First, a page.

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How to control septoria leaf spot with rudbeckia

Posted by perennialfan273 zone 5 (My Page) on
Sun, Apr 26, 09 at 22:33


Last year my rudbeckia became severely infected with what I believe to be septoria leaf spot. By the end of the year, the leaves were almost completely black!! When I looked at them this year, they looked so bad that I just pulled them up. I'd like to plant some more, but I'm afraid that they'll just get sick again and die. Does anyone know how to prevent and/or control this evil disease??

Follow-Up Postings:

RE: How to control septoria leaf spot with rudbeckia

Start with the why does that plant get that disease? What is the soil the plant is growing in like? Is it a good, healthy soil that will grow strong and healthy plants that are better able to ward off disease pahtogens? Is the soil well endowed with organic matter and is it evenly moist but well drained? Prevention of any plant disease starts with the soil the plant is growing in.

RE: How to control septoria leaf spot with rudbeckia

perennialfan, one of the most overlooked step in IPM is to identify which plants are inherently susceptible to specific disease and/or insect problems and to avoid bringing them into the garden.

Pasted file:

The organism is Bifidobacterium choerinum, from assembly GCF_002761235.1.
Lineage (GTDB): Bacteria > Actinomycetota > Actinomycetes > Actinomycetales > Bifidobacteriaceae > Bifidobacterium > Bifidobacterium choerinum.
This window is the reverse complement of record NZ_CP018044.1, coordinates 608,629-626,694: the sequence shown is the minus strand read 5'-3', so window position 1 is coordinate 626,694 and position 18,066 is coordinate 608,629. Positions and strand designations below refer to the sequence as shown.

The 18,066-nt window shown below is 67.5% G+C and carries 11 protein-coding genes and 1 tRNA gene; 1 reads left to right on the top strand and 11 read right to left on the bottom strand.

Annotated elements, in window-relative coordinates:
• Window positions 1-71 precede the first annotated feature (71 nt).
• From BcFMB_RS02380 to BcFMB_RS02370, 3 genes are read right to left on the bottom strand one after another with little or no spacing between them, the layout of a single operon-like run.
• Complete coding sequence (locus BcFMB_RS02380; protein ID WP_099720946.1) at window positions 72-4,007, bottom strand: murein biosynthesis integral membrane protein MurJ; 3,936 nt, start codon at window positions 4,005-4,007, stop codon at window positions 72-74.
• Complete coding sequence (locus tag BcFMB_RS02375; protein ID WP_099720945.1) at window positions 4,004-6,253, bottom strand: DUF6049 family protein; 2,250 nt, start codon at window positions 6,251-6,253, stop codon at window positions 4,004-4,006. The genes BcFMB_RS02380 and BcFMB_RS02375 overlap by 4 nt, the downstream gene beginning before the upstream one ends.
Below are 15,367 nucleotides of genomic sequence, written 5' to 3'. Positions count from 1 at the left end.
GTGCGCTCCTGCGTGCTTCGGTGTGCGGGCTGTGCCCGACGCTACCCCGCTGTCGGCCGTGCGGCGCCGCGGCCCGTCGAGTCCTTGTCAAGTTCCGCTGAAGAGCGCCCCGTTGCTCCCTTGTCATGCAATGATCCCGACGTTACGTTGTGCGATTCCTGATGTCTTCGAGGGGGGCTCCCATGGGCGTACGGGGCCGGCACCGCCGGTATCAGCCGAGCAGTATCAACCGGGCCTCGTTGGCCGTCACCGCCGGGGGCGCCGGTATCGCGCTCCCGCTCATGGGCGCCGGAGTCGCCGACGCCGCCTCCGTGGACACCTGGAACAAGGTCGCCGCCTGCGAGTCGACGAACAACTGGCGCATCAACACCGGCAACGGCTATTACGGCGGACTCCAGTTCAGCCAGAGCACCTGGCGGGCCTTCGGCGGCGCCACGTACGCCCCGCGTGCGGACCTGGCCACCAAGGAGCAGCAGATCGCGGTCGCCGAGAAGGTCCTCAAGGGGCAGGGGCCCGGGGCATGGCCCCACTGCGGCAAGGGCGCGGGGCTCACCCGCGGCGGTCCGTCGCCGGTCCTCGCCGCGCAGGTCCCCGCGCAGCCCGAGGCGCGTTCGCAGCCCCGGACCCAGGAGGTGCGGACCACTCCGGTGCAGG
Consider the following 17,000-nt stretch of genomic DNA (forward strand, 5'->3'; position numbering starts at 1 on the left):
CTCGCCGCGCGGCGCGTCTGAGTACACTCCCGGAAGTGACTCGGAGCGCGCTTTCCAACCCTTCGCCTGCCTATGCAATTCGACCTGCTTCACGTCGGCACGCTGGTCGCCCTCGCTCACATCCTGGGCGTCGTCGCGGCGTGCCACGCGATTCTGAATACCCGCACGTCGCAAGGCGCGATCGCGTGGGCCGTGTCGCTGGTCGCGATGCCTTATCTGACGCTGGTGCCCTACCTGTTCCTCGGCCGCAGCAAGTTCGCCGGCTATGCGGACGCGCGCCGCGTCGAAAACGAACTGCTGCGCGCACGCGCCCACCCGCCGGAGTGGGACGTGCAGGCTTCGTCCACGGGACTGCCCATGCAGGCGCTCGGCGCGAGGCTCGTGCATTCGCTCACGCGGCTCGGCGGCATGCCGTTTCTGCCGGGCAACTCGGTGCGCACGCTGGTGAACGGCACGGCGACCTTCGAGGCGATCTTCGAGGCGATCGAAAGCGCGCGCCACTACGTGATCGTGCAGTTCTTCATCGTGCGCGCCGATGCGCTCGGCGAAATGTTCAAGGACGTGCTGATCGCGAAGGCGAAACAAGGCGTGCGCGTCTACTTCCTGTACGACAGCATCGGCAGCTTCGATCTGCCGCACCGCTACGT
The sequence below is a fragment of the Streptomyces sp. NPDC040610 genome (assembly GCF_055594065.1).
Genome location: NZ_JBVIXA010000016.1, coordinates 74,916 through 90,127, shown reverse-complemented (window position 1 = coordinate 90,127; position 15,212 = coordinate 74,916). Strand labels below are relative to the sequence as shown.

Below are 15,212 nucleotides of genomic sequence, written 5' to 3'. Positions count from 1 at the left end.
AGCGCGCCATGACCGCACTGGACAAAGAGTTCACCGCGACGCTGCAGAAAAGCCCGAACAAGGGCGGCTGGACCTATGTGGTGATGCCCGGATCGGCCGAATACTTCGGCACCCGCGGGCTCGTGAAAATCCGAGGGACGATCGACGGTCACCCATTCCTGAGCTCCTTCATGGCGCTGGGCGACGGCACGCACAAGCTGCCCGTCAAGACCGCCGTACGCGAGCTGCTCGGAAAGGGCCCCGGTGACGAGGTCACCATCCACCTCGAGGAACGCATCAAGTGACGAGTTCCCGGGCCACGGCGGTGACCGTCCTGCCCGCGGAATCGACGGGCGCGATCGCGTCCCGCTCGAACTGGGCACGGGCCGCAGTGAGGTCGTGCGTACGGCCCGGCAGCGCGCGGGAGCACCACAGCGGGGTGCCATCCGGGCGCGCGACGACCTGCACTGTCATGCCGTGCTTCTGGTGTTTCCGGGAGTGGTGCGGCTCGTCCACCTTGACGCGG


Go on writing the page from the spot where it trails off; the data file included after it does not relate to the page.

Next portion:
Unfortunately, your Rudbeckia is especially prone to septoria, and other leaf diseases, as well. This is your reality, no matter what the condition of the soil is. It's especially true now that this location has seen a bad outbreak.

However, there are some things you can do that might make a difference. Doing all you can to foster a healthy soil system IS important, of course. And hopefully, you did a good housekeeping job in the rubbeckia bed last year by removing all of the old mulch and fallen debris from the plants. Avoid over crowding and over-head watering, too.

You might want to research the possibility of 'disease resistant' hybrids, I don't if anything like that exists for Rudbeckia.

Good luck! Maybe last year was a fluke and with some good management practices you can have a nice display this year. It's one plant that is missing from my gardens (by choice), however.

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